Atrocity prevention and transitional justice in times of COVID-19

Dear GAAMAC community,

The COVID-19 pandemic is exposing our (globally shared) fragilities and vulnerabilities. Inequalities have become increasingly palpable and visible around the world and the crisis has revealed the devastating consequences of decades of inadequate policies at the expense of the most vulnerable.

Some governments, also in Europe, have used this context to strengthen their authority in violation of democratic principles, undermine Rule of law or commit serious human rights violations. Furthermore, some actors and groups are disseminating stigmatising speeches, calls for violence, or inciting hatred against particular groups, sometimes with the explicit support of state actors. If not stopped in time, these individuals and groups may become tomorrow's indirect or direct perpetrators of atrocity crimes.

Prevention begins at the first warning signal. The same is true for the prevention of atrocities with the need to act today before hate speech escalates to a hate crime. No society is immune to the escalation of violence. GAAMAC’s previous newsletter focused on the prevention of hate speech and incitement, an issue that has unfortunately become a daily reality in the wake of the pandemic.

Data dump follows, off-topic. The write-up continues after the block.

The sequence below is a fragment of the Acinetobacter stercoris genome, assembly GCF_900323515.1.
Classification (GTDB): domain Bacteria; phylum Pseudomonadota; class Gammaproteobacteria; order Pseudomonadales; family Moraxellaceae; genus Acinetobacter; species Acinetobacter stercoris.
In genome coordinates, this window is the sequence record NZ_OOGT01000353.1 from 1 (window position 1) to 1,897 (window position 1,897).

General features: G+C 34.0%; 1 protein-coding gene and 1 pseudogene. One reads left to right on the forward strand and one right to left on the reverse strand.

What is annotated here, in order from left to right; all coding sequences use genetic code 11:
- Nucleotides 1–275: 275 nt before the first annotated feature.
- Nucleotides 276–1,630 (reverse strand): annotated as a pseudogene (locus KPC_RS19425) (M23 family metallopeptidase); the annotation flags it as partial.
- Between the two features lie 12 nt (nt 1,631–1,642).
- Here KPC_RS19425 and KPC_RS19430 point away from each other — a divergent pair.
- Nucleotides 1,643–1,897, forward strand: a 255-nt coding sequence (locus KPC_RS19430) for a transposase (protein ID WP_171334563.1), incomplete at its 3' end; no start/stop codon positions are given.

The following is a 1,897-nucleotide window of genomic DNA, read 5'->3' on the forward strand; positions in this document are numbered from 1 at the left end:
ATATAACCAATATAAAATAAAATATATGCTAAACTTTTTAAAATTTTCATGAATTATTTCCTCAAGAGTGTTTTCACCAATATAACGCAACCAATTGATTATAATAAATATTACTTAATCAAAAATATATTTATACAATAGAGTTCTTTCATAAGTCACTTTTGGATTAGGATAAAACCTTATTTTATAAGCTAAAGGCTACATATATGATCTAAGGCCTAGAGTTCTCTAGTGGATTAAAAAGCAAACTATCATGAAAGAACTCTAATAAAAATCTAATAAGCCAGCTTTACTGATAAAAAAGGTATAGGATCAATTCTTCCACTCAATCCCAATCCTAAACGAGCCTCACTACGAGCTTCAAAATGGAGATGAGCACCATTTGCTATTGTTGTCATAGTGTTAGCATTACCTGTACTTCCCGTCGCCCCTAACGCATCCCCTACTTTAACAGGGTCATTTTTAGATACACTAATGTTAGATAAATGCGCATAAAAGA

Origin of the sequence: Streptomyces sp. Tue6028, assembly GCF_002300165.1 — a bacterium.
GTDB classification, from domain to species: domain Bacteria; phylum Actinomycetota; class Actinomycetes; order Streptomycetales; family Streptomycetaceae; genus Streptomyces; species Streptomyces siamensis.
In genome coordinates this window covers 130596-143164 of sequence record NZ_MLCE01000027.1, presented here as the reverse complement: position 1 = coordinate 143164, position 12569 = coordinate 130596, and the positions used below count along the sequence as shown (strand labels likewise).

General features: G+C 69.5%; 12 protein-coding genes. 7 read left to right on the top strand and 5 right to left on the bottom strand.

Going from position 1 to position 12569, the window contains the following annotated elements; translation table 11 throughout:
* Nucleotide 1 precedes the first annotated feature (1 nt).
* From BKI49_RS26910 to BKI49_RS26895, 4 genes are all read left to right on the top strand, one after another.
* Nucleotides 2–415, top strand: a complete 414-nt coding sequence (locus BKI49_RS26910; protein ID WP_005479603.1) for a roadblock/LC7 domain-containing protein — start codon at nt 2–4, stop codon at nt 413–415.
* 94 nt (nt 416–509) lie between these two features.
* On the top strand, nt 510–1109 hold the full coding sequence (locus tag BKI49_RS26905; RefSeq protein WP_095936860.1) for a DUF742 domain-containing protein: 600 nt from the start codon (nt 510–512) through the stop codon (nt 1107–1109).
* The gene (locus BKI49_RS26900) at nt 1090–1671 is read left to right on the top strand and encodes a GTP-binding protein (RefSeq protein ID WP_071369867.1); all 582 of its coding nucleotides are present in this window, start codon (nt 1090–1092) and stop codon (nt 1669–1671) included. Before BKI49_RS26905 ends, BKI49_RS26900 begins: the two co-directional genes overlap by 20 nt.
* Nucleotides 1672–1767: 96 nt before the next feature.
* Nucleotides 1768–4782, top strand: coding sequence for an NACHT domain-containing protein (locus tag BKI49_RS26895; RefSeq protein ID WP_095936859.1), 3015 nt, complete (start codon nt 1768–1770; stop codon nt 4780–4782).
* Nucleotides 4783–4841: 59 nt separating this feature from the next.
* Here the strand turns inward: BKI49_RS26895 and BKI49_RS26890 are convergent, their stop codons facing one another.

“Prevention and building a sustainable peace require that we address mass atrocity crimes, which are the legacy of violent conflicts, and that we restore the trust deficit between the State and its citizens so that the State works for all citizens, irrespective of ethnicity, religion, gender or race.” - Yasmin Sooka, Chair of the Commission on Human Rights in South Sudan, 13 February 2020

In 2020, GAAMAC will work closely with different partners to strengthen the understanding and capacities in countering hate speech and incitement. While each of us within the GAAMAC community shall remain actively engaged to disseminate the UN Secretary-General’s appeal for a Global Ceasefire, we shall also deepen our engagement with all those directly and indirectly impacted by this crisis.